Education is one of the most difficult areas to balance health and safety compliance. By contrast to the operations of a business, which has to manage risks to adults, a school has to consider and control risks that might be considered self-evident to adults in order to safeguard children from injury. Similarly, whilst a sign might adequately communicate risk to an adult, a child may not read, understand or heed it in the same way, meaning additional controls have to be put in place.
New, clearer HSE guidance
The HSE have produced new guidance to educational institutions, the tone of the guidance, and recent HSE Myth Busters educational cases (Please see our round-up of recent cases for examples), suggests that the HSE consider that some educational institutions may be adopting an overly risk averse attitude.
The guidance clarifies the extent of the organisation’s duty and the roles that individual duty holders, such as governors, head teachers and staff hold in complying.
In many ways guidance of this type, that delivers specific content to a specific industry, reflects the need for greater clarity in health and safety compliance identified by Professor Loftstedt in the criticisms contained in his report “Reclaiming health and safety for all” and serves as a helpful “sense-check” for educational bodies.
Schools and educational institutions are increasingly caught between high profile arguments about whether children should be exposed to risk so that they can learn to appreciate and assess it, or whether the aim should be to eliminate all risk if possible. As is detailed in our round-up of recent educational cases heard before the HSE Myth Buster panel, there have historically been mixed messages about which of these approaches the HSE favours.
Balancing risk with educational benefits
The guidance itself appears to strike a balance relating to risk without requiring trivial risks to outweigh educational benefits. Indeed it is critical of organisations where “the culture aims to provide an environment of absolute safety, where the elimination of all risks squeezes out all other considerations”.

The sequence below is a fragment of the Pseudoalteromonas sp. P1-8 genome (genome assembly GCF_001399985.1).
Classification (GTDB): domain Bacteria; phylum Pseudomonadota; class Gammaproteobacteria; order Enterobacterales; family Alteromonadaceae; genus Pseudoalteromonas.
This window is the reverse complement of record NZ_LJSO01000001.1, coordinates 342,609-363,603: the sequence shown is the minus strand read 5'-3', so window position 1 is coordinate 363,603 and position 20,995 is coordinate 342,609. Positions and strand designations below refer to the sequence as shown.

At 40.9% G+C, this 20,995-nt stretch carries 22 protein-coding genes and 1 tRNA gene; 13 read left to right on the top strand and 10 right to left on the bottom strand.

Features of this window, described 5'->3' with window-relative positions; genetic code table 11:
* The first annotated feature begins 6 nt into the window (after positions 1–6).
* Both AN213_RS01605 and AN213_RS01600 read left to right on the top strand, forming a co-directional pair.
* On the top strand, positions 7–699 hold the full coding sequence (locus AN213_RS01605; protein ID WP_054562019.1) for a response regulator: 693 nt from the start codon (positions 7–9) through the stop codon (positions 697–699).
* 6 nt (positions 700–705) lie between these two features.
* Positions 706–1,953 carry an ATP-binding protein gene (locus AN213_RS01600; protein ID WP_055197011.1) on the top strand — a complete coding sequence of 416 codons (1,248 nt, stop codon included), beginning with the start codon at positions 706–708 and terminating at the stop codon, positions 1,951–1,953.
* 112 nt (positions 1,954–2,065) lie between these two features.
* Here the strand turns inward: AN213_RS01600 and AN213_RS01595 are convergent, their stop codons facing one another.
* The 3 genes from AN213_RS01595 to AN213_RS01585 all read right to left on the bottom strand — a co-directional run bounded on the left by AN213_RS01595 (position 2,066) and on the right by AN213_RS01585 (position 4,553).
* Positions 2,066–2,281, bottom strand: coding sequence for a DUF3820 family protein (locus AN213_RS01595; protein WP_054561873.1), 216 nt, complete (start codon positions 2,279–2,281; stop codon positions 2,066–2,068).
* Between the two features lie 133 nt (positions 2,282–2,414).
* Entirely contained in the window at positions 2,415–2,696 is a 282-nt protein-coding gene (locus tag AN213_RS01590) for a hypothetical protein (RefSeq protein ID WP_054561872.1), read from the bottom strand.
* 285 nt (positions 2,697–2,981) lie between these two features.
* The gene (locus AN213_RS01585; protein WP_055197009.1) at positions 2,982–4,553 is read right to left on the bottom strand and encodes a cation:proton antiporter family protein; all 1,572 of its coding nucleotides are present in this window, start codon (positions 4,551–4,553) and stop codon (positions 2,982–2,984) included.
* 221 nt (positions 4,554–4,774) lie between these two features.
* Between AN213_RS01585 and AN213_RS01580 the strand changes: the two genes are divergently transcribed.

However it is worth remembering that the law itself, under section 3 of the Health and Safety at Work etc. Act 1974 requires that every employer conduct his undertaking to ensure that third parties are not “exposed to risks to their health and safety”.
This duty is subject to the usual requirement of reasonable practicability, given that establishing this is onerous it is helpful to reference this guidance and its more nuanced recognition that there are risks which are trivial and that there are beneficial activities which involve elements of risk.
The revised position reflects a shift away from the decision to prosecute taken in the case of R v Porter  All ER (D) 249 (May) in which the headmaster of a school in which a child jumped down some steps, lost his balance and suffered a fatal head injury, was prosecuted. The key facts were:
- The organisation and headmaster had excellent health and safety records
- No complaints had been made about safety or the stairs in the preceding 29 years
- The risk the prosecution alleged the child had been exposed to was “falling on a flight of steps”
- There had been no previous accident on the steps in question despite “countless” children using them
- An expert for the defence said the steps posed no significant risk, were well constructed and that he had never seen concerns raised about similar steps
Nevertheless the defendant was convicted at first instance in the Crown Court. The Court of Appeal quashed his conviction on the basis that the risk posed by the steps was a trivial risk incidental to everyday life and did not arise as a risk specific to the school’s undertaking. Subsequent cases have confirmed that the “risks” to be controlled are those which are “material” (not trivial or fanciful) and foreseeable.
Although the legal position has become clearer this guidance is welcome to communicate that an absolutist approach does not necessarily promote safety. This can be seen from the fact that schools feature prominently in the HSE’s Myth Buster Challenge panel review.
Will the clearer guidance assist?
What is clear from educational cases which have come before the Myth Buster Panel is that a lack of clear guidance has promoted a risk averse approach. The guidance will assist but time will tell whether practice by industry or the regulator will match the guidance. It is worth remembering, for example, that the HSE now have an incentive to identify “material breaches” to recover costs of their involvement under the Fees for Intervention regime. Similarly local authorities, and not the HSE, regulate day care and nursery providers so the guidance does not carry the same weight for them.
Although the guidance and tone of the cases referred to suggests that a lighter regulatory touch may be being adopted, it should always be remembered that in the wake of an incident investigators have to do very little to establish the existence of a risk. It is up to the defendant to demonstrate the reasonably practicable steps taken to control it. Risk assessments should still carefully record what control measures are being adopted and why. The Porter case still serves as strong evidence of the need to be aware of these issues.
This information is intended as a general discussion surrounding the topics covered and is for guidance purposes only. It does not constitute legal advice and should not be regarded as a substitute for taking legal advice. DWF is not responsible for any activity undertaken based on this information.